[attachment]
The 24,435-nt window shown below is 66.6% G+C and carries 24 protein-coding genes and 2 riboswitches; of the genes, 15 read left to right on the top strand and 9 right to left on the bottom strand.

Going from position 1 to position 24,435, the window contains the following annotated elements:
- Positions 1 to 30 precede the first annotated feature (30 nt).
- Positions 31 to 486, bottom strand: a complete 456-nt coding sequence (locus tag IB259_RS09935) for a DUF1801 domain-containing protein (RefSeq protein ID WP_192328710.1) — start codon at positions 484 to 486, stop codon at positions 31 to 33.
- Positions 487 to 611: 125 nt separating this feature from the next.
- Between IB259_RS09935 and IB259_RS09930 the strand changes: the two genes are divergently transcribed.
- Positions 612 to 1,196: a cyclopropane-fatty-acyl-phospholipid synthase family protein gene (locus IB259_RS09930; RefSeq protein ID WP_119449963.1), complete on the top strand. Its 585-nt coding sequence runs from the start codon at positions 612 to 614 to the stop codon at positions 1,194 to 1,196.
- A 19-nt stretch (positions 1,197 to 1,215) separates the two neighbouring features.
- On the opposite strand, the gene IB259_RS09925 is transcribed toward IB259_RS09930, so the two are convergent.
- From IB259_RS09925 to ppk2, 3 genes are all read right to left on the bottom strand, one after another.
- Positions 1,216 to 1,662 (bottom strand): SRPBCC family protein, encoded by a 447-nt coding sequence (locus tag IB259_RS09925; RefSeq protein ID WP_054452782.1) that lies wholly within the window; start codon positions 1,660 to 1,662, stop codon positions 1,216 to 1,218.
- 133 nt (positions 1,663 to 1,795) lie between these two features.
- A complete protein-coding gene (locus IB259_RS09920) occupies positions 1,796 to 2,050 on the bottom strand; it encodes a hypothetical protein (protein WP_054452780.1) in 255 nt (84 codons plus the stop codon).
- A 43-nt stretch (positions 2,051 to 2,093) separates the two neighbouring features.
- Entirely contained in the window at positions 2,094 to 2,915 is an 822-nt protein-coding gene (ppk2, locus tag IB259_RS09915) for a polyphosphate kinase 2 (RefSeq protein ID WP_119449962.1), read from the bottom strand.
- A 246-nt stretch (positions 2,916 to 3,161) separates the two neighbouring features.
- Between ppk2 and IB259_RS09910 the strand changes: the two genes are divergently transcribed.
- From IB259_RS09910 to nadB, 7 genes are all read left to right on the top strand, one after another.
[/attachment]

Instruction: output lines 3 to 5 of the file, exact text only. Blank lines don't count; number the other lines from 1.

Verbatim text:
- Positions 1 to 30 precede the first annotated feature (30 nt).
- Positions 31 to 486, bottom strand: a complete 456-nt coding sequence (locus tag IB259_RS09935) for a DUF1801 domain-containing protein (RefSeq protein ID WP_192328710.1) — start codon at positions 484 to 486, stop codon at positions 31 to 33.
- Positions 487 to 611: 125 nt separating this feature from the next.